This leadership position becomes apparent on the Day of Pentecost when Peter emerges as the spokesperson for the assembled Christians in Jerusalem. As the Spirit of God descended upon the small group of Jesus’ followers after His ascension, the church was born and the mantle of leadership fell upon Peter. It does seem that Peter had been entrusted with the keys to this fledgling church, for it was his presence that solidified the inclusion of each new ethnic group into the Body of Christ.

First, it was the Jews on the Day of Pentecost, and Peter was the officiant (Acts 2). Then, Philip led the Samaritans to faith in Christ, but it was not until Peter came from Jerusalem to place his blessing on what had happened that the Samaritans received the Holy Spirit and became part of the unified assembly of believers (Acts 8). Finally, the Gentiles were admitted as Peter ministered in the house of Cornelius, a Roman soldier, and the same manifestation of the Spirit of God descended upon his house (Acts 10). Later, it was Paul who reached out to the Gentiles, but not before Peter had opened the door. In some measure then, it is apparent that Jesus was building His church upon the foundational leadership of Peter.



It is also important to note, however, that when Jesus spoke with Peter that day in Caesarea Philippi, Jesus used a play on words to establish His point. Peter’s name literally means “rock” in the Greek language, so when Jesus said “you are Peter [petros], and upon this rock [petra] I will build my church,” He was playing off Peter’s name as a word picture. Yet, the name Peter (petros) and the word “rock” (petra) are not exactly the same thing. R. C. H. Lenski explains the difference between these two forms of the same word.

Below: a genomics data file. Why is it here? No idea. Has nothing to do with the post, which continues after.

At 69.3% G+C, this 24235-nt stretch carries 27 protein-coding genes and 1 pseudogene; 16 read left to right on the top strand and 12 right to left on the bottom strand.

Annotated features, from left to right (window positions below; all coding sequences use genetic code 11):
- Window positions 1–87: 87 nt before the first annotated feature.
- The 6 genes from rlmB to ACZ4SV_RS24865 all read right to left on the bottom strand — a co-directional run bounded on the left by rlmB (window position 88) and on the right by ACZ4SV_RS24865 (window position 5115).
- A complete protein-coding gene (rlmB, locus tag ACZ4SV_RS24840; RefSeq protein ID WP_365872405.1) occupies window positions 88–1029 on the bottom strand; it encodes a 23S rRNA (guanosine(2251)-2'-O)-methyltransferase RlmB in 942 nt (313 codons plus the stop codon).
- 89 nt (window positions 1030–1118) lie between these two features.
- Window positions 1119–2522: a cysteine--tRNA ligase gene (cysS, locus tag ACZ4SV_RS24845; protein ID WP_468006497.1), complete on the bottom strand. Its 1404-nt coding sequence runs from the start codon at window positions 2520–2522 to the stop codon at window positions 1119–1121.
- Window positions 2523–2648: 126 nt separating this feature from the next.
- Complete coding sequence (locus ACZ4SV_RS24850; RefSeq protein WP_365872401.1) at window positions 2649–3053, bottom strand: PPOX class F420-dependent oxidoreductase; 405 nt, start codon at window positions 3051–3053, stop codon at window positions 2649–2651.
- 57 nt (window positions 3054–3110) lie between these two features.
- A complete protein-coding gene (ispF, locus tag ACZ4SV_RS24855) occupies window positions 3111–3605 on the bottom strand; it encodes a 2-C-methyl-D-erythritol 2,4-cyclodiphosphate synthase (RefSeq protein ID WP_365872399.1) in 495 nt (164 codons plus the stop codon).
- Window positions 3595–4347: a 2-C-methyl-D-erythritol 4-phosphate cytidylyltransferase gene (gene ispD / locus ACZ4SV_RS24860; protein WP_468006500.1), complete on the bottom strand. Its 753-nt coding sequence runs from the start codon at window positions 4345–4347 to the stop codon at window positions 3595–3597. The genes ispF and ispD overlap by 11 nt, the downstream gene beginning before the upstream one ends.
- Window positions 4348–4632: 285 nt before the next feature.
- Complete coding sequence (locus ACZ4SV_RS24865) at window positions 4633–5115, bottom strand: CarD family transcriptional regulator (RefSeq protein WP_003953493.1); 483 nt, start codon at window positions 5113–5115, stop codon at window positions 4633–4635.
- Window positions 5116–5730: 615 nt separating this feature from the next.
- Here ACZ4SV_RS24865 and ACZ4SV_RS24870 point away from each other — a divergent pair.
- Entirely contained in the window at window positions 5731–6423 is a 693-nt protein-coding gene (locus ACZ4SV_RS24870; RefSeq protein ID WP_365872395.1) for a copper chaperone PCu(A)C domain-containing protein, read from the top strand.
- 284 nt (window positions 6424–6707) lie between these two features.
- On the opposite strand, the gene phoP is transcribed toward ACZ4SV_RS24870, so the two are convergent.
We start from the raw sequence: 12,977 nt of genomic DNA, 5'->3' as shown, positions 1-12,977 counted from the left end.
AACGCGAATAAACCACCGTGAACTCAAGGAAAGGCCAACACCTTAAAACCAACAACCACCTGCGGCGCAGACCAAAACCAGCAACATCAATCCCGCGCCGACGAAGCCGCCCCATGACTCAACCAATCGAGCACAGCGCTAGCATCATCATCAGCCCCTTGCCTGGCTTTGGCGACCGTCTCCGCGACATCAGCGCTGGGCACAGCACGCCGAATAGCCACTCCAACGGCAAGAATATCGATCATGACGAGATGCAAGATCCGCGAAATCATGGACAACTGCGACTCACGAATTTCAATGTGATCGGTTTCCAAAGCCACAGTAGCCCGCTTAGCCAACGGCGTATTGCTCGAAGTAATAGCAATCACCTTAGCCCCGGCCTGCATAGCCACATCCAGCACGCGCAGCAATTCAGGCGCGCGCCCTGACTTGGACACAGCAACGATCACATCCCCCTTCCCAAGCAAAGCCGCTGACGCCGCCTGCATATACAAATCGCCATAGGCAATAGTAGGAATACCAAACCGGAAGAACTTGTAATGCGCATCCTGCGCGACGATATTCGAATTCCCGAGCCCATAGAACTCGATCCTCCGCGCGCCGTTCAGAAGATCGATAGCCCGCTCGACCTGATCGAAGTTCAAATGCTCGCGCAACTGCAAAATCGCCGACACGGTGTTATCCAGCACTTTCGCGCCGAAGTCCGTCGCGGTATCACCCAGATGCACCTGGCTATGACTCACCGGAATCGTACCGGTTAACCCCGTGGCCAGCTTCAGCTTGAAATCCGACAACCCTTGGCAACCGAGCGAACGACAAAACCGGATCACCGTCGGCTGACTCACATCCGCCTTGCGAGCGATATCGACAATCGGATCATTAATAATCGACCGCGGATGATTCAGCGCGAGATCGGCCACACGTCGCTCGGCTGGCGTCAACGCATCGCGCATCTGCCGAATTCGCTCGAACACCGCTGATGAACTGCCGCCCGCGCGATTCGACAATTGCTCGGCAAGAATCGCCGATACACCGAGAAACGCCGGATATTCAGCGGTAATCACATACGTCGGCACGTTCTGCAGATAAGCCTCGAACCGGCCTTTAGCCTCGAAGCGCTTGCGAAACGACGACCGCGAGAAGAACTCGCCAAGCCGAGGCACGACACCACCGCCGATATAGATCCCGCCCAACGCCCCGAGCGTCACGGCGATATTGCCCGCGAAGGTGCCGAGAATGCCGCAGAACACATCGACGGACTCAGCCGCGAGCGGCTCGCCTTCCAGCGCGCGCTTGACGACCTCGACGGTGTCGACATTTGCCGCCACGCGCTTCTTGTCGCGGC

It is essential to note that the masculine [petros] denotes a detached rock or boulder, and that the feminine [petra] signifies a rocky cliff.[iii]

Now catch the significance of our Lord’s play on words. It’s as if He said to Peter, “Peter, you’re a chip off the ol’ block and upon this block I will build my church.” In other words, Peter was not the block (or solid rock) upon which the church would be built. Peter was simply a chip off the block (a detached stone). As a disciple of Jesus, Peter was emulating his Master. He was following Jesus to become like Jesus, but he was not the “rock.” Jesus was the rock, and Peter was simply a small likeness of that rock.



The writers of the New Testament had no doubt as to who was the foundation of the church. According to them, it was more than just Peter because all of the apostles, as well as the prophets, were included as foundational elements. The Apostle Paul explained it clearly to the Ephesian church when he said, “having been built upon the foundation of the apostles and prophets…” (Eph. 2:20). You see, all of the apostles and prophets were considered foundational to the church—not just Peter.